VERA: A Brief Analysis

He rushed her off her feet, led her “down the garden path,” and tried to keep her under lock and key like the books he had purchased but never read.

She trusted him with sweet acquiescence, an almost holy thing based on mutual grief and a need to be taken care of by a father figure once more, thus allowing herself to be swept along to the altar by his prearranged schedule as stage manager of wedding, honeymoon, life itself.

He tried to own her, body and mind and soul, with no independent thought in a life contrived for appearances’ sake, hours regulated by a gong – a cross school boy being rude, with power to control while professing undying love for his “doll” wife.

And therein lay the crux of the matter: there was only one way of looking at a thing – his way. He forced her to assume the role of the pretty and irresponsible little woman in order to flatter him, reminiscent of Torvald and Nora in Henrik Ibsen’s A Doll’s House. Nora does escape in the end by running away, just as Vera had by jumping out of her sitting room window. Can Vera’s successor, Lucy, even recognize the similarities in their situations?

Last week, I promised to write about Elizabeth von Arnim’s Vera, fully expecting the novel to be full of garden references as her other three books I had read this spring. However, this one has so few that I had to read it a second time and take notes. Here is what I found:

Garden at Cornwall cottage

Fringes of trees hid the cottage from a dusty road. The gate faced the sea glittering in sunlight. The little garden featured a huge mass of fuchsia bushes. A seat, probably a bench as two people could sit on it, stood under a mulberry tree where several early scenes take place in the fresh air of August and September.

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Garden references in London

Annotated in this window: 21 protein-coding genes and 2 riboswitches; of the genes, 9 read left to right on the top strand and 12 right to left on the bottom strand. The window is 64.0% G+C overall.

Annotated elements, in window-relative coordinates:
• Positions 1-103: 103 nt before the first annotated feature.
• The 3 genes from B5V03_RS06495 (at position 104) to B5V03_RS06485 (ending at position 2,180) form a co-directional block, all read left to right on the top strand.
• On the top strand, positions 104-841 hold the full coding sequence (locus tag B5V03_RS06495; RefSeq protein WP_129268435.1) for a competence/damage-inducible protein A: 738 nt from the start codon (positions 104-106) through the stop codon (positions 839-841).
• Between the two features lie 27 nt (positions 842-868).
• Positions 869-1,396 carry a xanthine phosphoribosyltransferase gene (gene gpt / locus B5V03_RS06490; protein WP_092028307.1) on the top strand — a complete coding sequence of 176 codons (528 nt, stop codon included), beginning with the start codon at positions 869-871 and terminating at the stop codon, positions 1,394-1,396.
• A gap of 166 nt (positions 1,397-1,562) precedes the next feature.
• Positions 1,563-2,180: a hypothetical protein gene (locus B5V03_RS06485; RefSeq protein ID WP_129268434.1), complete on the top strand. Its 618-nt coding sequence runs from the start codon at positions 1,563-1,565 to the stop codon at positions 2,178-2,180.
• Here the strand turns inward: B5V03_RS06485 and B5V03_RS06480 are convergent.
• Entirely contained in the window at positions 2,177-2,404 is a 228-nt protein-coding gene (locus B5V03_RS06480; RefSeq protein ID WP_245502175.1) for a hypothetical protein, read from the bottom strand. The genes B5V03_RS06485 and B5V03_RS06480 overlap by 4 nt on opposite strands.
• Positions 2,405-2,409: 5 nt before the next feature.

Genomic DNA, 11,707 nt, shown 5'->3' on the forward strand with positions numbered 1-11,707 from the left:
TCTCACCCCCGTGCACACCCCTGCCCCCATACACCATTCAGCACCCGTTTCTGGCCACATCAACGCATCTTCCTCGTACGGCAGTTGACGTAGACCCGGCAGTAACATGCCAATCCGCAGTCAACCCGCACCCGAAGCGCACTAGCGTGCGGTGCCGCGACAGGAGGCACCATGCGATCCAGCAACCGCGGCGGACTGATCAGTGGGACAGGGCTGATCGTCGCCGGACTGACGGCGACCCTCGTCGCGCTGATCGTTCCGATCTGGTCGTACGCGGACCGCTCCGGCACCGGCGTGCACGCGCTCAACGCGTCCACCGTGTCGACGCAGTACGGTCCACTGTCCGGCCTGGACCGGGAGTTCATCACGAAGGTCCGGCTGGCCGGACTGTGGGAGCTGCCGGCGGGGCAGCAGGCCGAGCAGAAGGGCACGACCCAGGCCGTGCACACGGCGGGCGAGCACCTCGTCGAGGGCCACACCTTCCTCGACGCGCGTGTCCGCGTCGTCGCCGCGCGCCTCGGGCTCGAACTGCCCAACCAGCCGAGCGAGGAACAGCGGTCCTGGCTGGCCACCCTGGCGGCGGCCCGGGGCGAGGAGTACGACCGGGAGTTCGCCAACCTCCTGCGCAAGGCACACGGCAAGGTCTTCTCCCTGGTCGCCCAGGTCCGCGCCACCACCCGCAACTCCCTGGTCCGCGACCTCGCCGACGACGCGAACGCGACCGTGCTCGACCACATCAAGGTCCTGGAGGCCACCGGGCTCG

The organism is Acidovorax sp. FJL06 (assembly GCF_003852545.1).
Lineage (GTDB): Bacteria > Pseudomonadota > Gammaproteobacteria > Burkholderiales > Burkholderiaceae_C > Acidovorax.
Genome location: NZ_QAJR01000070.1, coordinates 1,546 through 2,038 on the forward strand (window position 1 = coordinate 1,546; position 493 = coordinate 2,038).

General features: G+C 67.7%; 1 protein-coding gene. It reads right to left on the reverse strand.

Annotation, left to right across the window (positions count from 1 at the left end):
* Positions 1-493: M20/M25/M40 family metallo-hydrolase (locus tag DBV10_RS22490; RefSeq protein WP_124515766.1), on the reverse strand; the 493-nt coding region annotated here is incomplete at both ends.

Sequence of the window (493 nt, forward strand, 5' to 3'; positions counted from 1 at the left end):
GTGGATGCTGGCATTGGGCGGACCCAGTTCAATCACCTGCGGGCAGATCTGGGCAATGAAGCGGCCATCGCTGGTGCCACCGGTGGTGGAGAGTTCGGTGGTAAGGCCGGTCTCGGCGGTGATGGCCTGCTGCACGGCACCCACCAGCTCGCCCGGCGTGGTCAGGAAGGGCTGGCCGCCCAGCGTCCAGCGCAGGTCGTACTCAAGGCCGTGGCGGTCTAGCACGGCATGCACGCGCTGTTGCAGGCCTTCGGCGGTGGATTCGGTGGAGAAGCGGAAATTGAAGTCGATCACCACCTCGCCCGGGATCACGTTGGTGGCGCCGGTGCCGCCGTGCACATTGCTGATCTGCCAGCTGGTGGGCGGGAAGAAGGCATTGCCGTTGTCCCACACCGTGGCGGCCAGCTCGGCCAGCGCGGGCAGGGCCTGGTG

River at Hampton Court and Palace gardens are mentioned in terse conversation with no descriptions given.

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Garden at The Willows

Flooding from heavy rains turned the entrance roads to oozing black mud. Fringes of willows stand in the middle of meadows, seen from the muddy road. A variety of handsome shrubs encircled the house, down to a flowing river in the distance:

  1. Laurustinus and laurels (bays?) surrounded the house.
  2. Lawns with the sweet April smell of cut grass swept down from the house to a river flowing in the distance.
  3. A huge birthday bouquet of yellow Kingcups graced the dining table, and then was moved to the library.
  4. Wildflowers grew along the river sliding past the garden.
  5. A flagstone terrace lay between the river and the library side of the house.
  6. The scene in Vera’s painting evoked Tuscany, a walled garden with an open door leading to a distant vista, suggesting escape.

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Descriptions of room interiors give color to the story, balancing the dearth of garden scenes. Other than the soft glow of a rare fire in the library and only once in the sitting room, the only interior light comes from bald electric lights so bright that one wishes one had worn a hat!

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Stock Photo – 86374329

 

 

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Author: www.rosesintherainmemoir.wordpress.com

Just short of fifty years of holy matrimony, I am blessed to be a mother of two and grandmother of seven. Much of my writing speaks to the culture and tradition of the Deep South, where I spent the first thirty-five years of my life before relocating to the Pacific Northwest. As a poet and essayist, I’ve published both online and in print media. In mid-February 2019, I launched Roses in the Rain: A Daughter's Story, following a successful couple years of Invitation to the Garden, both on WordPress.com. Watch for upcoming installments to the memoir blog every Tuesday. The garden posts follow on Friday/Saturday. I look forward to hearing from you all!

10 thoughts on “VERA: A Brief Analysis”

    1. She seems to have spent much of her time in her upstairs sitting room, dreaming of escape. Note the one painting hanging on her wall, a scene depicting a vista in Tuscany as though longing to escape there. Lucy, the second wife, obviously hasn’t reached that point yet but will soon enough.

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  1. I realized last week that I had already read Elizabeth and her German Garden, when I started to re-read it, it seemed really familiar, so I must have read a library copy a few years ago before I bought my more recent copy! It is a good read, but I have so many other books to read too!

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